Sebastian Gorka, deputy assistant to President Trump, will soon accept a position outside the White House, two sources told the Washington Examiner on Sunday.

Gorka's new role will deal with the "war of ideas" involved in countering radical Islamic extremism, a senior administration official said, and will entail an appointment to a federal agency.

Gorka has served for months on the Strategic Initiatives Group, an internal organization within the White House, and as a national security adviser. His exit from the White House comes amid increased speculation that a reported lack of a security clearance prevented him from fully performing in his job.

But a source told the Washington Examiner that Gorka's role in SIG was always meant to be temporary, and suggested he had been placed there while administration officials created a terrorism-related position for him elsewhere in the government. An official said Gorka has been in a "holding pattern" while he waited for the position, which will not be at the State Department, to be established.

A spokesman for the National Security Council said he did not "personally know" the details about Gorka's move.

A White House source said Gorka's role has always been unclear and said Gorka never had national security issues in his portfolio. "This guy has always been a big mystery to me," the source said of Gorka's contributions to the staff.

The source said Gorka's only known duties included speaking on television about counterterrism, as well as "giving White House tours and peeling out in his Mustang," but added that he had few notable responsibilities.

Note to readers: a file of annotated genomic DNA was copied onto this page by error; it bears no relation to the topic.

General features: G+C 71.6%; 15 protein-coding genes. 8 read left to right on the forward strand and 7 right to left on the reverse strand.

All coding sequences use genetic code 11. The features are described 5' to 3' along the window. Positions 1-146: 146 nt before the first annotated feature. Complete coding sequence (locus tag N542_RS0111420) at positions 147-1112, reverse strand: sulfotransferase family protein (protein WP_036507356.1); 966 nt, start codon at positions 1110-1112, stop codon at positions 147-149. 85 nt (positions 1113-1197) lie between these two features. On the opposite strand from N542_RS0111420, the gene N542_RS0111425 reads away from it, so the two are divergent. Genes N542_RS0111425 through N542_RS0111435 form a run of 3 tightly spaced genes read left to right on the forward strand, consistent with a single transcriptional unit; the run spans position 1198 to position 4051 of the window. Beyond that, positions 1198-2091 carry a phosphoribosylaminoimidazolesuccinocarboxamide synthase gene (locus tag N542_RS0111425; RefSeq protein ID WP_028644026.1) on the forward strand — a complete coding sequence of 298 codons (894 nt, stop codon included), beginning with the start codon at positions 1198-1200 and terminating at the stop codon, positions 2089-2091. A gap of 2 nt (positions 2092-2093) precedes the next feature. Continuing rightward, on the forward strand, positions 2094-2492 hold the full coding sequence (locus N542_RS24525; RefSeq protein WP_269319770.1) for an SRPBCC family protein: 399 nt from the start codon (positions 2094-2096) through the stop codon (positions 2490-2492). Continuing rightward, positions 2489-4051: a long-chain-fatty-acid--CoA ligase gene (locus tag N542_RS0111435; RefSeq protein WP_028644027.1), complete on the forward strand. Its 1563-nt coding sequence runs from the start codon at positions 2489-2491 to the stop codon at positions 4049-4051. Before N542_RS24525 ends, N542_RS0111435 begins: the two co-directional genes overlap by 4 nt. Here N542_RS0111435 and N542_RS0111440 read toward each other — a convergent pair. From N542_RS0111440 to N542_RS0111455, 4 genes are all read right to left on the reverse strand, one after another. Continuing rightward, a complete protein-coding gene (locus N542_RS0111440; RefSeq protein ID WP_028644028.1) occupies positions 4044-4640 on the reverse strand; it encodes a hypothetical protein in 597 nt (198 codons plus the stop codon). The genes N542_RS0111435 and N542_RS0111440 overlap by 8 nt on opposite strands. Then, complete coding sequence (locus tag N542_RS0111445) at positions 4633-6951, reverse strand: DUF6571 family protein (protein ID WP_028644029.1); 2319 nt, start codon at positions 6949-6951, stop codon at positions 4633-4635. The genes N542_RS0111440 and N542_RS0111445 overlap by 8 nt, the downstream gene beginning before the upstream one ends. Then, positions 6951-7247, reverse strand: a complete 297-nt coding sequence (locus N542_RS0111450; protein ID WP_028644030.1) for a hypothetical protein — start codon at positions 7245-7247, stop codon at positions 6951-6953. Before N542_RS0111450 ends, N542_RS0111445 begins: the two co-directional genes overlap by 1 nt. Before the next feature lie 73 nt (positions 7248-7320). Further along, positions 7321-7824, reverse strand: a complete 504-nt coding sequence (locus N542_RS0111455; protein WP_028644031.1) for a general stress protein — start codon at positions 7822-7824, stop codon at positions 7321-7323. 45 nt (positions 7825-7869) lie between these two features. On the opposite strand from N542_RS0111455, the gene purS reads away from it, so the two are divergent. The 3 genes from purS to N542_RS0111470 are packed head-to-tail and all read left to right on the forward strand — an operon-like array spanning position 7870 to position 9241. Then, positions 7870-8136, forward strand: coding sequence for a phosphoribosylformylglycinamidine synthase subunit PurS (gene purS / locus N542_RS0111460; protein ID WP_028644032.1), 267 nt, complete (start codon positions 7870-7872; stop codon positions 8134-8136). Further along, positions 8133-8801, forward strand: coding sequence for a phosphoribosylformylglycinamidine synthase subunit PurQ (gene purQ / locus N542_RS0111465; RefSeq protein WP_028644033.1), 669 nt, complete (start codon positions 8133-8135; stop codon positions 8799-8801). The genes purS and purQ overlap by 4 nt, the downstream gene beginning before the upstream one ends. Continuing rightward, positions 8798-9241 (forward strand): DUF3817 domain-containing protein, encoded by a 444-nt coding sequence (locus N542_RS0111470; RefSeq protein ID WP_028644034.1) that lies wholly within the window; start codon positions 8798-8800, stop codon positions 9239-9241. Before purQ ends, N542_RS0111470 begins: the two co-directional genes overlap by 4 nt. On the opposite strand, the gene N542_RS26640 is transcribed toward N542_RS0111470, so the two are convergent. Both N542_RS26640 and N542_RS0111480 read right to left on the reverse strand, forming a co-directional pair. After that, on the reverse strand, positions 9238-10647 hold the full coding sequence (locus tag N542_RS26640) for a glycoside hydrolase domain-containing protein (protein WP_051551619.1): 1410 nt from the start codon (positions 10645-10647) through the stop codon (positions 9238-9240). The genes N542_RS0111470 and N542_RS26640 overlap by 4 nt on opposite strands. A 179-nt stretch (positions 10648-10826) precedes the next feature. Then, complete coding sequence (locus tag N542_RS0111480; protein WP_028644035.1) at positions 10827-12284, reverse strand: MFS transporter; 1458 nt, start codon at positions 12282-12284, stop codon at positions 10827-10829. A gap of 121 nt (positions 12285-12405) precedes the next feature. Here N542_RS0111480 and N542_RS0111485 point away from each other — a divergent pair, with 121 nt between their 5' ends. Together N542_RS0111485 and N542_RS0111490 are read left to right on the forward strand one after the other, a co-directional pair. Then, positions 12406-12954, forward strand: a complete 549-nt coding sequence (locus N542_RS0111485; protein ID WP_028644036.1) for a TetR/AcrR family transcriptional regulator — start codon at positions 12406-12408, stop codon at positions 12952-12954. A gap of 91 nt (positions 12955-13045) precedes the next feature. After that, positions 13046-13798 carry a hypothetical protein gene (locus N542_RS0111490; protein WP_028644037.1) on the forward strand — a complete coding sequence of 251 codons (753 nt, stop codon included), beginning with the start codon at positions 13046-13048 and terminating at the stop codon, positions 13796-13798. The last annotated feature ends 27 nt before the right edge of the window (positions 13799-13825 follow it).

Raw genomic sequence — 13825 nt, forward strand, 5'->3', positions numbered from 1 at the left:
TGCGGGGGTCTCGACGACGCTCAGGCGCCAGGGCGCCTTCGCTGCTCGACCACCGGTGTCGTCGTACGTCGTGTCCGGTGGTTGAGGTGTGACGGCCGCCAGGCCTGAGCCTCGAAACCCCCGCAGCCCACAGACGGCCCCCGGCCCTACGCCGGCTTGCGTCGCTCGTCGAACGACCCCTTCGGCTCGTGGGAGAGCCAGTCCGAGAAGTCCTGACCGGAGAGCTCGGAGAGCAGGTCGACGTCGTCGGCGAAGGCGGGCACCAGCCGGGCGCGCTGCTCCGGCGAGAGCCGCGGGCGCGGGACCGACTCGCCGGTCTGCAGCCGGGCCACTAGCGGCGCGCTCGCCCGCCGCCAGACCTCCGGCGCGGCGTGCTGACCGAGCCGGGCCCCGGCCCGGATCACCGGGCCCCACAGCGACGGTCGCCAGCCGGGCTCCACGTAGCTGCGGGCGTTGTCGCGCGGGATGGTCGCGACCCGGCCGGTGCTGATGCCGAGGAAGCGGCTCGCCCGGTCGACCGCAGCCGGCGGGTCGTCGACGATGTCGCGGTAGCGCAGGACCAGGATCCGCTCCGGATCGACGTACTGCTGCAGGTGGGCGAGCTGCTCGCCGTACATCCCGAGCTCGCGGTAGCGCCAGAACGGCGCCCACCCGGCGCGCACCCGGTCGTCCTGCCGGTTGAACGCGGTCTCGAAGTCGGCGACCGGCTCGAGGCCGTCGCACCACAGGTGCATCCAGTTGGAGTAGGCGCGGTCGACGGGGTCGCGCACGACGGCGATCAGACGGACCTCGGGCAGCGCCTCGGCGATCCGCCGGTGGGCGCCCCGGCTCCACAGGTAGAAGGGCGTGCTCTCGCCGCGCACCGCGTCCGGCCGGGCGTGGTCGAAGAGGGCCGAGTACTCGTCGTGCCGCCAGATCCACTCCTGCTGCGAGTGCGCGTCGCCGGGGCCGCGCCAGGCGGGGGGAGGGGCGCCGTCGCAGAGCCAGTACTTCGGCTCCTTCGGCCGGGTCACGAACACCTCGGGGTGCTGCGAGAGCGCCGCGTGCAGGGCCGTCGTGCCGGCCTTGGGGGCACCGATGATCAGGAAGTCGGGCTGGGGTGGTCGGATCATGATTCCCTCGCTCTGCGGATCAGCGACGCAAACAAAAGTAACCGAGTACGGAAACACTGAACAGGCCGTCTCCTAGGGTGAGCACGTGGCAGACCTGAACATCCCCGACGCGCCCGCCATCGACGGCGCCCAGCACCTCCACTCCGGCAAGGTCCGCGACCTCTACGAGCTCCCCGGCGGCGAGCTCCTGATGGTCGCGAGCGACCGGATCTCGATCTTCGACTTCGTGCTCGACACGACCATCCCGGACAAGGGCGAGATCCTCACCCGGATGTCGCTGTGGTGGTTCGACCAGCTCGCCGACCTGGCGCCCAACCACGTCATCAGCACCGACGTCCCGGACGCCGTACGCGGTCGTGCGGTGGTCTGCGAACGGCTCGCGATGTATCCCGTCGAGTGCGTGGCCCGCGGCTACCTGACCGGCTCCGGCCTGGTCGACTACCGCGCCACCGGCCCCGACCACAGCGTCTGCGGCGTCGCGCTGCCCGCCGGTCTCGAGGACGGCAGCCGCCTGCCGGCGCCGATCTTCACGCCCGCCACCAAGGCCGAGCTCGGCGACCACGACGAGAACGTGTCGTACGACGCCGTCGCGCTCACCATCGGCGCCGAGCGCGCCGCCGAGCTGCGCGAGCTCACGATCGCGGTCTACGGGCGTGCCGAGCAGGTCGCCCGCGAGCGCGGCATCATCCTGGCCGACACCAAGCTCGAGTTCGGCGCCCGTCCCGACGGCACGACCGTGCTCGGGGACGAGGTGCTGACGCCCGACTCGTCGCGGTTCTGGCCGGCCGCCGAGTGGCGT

Gorka's status in the West Wing has been the subject of speculation amid reports that the White House had weighed options that would place the former Breitbart editor in another areas of the administration. The author of Defeating Jihad: The Winnable War, Gorka is a counterterrorism expert whose ability to articulate Trump's plans for battling the Islamic State has become an asset for the White House.

But his security clearance situation remains unclear.

He is not the first aide whose move away from the NSC was explained by pointing to the temporary nature of his role there. Steve Bannon, Trump's chief strategist, was moved off the NSC's principals committee after officials said his efforts to "de-operationalize" the council had ended.

Democrats and liberal activists have called for Gorka's resignation over alleged ties to a Hungarian political party connected to Nazism. Gorka has strongly denied the accusations and there has been no evidence to suggest that he is an active member of the group.

Editor's note: This story has been updated to include new information from a White House source.